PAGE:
A rain garden is a depressed area in the landscape that collects rain water from a roof, driveway, or other impervious surface and allows it to soak into the ground. Planted with native grasses and flowering perennials, rain gardens can be a cost effective and beautiful way to reduce runoff from your property. Rain gardens can also help filter out pollutants in runoff and provide food and shelter for butterflies, song birds and other wildlife.
Rain gardens are versatile features that can be installed in almost any unpaved space. They mimics natural hydrology by infiltrating, and evaporating and transpiring—or evapotranspiring —stormwater runoff.
Rain Garden Benefits:
- Reduces water pollution downstream
- Reduces flooding downstream
- Low maintenance, low water use
- Can increase water infiltration 30-40%
- Creates habitat in the landscape
- Beautiful landscape feature!
A few times a year the NC Cooperative Extension holds workshops on installing Rain Gardens which often includes hands on demonstrations. To see available workshops and to register for theses workshops visit the NC State University Bio & Ag Engineering Workshop and Conferences webpage. Or you can join the mailing list here to be informed of upcoming workshops.
The following links provide information on installing and maintaining rain gardens:
NC Cooperative Extension:
- Rain Gardens
- Backyard Rain Garden Manual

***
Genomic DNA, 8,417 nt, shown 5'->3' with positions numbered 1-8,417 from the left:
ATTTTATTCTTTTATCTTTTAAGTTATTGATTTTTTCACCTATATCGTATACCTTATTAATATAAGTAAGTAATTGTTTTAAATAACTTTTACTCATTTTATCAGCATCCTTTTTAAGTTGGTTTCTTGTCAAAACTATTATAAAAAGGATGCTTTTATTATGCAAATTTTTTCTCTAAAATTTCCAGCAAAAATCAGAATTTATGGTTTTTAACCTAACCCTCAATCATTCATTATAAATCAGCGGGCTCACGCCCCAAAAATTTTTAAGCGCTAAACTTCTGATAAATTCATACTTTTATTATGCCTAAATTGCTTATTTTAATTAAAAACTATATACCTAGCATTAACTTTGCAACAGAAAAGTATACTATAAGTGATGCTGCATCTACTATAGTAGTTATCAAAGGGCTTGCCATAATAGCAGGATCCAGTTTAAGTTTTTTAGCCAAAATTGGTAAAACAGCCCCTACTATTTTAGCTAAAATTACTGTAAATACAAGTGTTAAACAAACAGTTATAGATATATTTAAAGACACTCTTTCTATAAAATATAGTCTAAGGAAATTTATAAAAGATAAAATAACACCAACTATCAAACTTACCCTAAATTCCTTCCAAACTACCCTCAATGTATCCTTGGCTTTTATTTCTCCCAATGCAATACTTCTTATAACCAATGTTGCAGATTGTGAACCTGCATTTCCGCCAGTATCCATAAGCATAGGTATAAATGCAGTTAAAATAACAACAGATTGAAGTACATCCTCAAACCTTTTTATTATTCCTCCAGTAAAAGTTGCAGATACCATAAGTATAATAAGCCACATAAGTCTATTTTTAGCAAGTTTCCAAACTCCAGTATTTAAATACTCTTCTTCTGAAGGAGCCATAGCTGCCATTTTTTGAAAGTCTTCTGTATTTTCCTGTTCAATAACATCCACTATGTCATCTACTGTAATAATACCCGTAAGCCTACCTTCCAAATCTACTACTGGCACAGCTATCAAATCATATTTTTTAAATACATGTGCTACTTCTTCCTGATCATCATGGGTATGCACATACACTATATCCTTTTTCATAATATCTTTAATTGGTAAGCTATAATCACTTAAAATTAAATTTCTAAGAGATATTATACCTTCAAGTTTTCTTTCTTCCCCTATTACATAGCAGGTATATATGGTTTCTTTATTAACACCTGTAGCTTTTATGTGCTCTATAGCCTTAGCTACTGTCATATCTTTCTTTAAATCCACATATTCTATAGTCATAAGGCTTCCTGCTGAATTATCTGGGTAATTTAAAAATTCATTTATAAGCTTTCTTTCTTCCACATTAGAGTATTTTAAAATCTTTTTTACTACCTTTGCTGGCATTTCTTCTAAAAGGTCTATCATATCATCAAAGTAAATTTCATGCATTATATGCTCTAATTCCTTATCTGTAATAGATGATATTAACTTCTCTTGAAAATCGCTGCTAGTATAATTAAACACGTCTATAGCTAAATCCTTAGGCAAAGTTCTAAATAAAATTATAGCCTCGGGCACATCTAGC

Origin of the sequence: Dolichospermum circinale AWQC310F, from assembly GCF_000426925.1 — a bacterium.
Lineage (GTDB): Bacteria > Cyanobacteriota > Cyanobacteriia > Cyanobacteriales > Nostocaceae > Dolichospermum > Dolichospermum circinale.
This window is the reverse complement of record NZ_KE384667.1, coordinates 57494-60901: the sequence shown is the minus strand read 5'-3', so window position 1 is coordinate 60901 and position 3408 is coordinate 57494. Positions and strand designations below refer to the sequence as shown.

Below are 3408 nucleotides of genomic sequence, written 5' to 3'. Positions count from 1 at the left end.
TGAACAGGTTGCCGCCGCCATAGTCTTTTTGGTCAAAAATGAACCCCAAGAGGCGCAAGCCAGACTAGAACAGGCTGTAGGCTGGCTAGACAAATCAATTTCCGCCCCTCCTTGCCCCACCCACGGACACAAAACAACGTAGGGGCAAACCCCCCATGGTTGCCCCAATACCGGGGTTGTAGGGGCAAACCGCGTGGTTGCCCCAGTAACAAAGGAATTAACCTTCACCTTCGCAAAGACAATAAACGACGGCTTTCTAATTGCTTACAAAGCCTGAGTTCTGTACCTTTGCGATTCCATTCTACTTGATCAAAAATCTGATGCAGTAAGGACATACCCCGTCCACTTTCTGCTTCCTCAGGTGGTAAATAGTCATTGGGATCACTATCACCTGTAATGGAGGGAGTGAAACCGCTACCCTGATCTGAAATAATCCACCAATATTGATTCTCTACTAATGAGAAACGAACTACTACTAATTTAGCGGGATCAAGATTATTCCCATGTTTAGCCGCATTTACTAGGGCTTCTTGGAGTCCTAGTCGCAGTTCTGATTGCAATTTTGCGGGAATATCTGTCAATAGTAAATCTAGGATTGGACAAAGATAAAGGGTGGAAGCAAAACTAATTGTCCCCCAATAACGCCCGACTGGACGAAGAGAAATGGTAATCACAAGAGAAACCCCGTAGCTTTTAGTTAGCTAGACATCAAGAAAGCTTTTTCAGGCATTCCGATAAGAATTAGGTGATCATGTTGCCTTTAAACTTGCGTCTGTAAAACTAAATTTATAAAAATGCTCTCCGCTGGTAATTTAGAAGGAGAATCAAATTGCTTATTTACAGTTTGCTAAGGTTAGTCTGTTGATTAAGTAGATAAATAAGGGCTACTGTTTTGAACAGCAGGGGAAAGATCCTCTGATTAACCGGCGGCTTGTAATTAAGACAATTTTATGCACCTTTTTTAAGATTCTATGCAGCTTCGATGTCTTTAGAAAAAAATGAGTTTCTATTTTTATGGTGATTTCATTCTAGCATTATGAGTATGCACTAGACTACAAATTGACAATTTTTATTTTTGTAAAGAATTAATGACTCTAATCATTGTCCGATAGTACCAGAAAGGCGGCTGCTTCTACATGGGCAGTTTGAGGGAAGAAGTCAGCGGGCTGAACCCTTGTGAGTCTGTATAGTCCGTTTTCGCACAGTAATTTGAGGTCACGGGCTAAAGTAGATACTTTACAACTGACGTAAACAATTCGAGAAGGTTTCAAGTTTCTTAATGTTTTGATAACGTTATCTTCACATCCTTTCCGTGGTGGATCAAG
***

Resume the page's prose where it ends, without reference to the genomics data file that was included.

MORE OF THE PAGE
- Rain Garden Site Selection and Design
- Plants For Rain Gardens
- Rain Garden Plant List
- Rain Garden (video)
- Master Gardener: Rain Gardens
- Rain Garden 101 (power point)
- Transylvania Cooperative Extension-Rain Garden (video)
- NC State University: Why Your Yard Might Need a Rain Garden
- UNCTV: How to Build a Rain Garden (video)
- Carolina Country: Rain Gardens
If you are interested in installing a rain garden on you property or in your neighborhood you can contact the Stormwater Division for more information at email@example.com or 919-913-2999.
If you would like for a staff member to come to your neighborhood or organization meeting to discuss rain gardens or other Stormwater Topics you can fill out a request form here.
We are currently developing a map showing examples of rain garden in Carrboro. If you would like to be included in this map project and show off your rain garden please contact Heather Holley at firstname.lastname@example.org or 919-918-7426.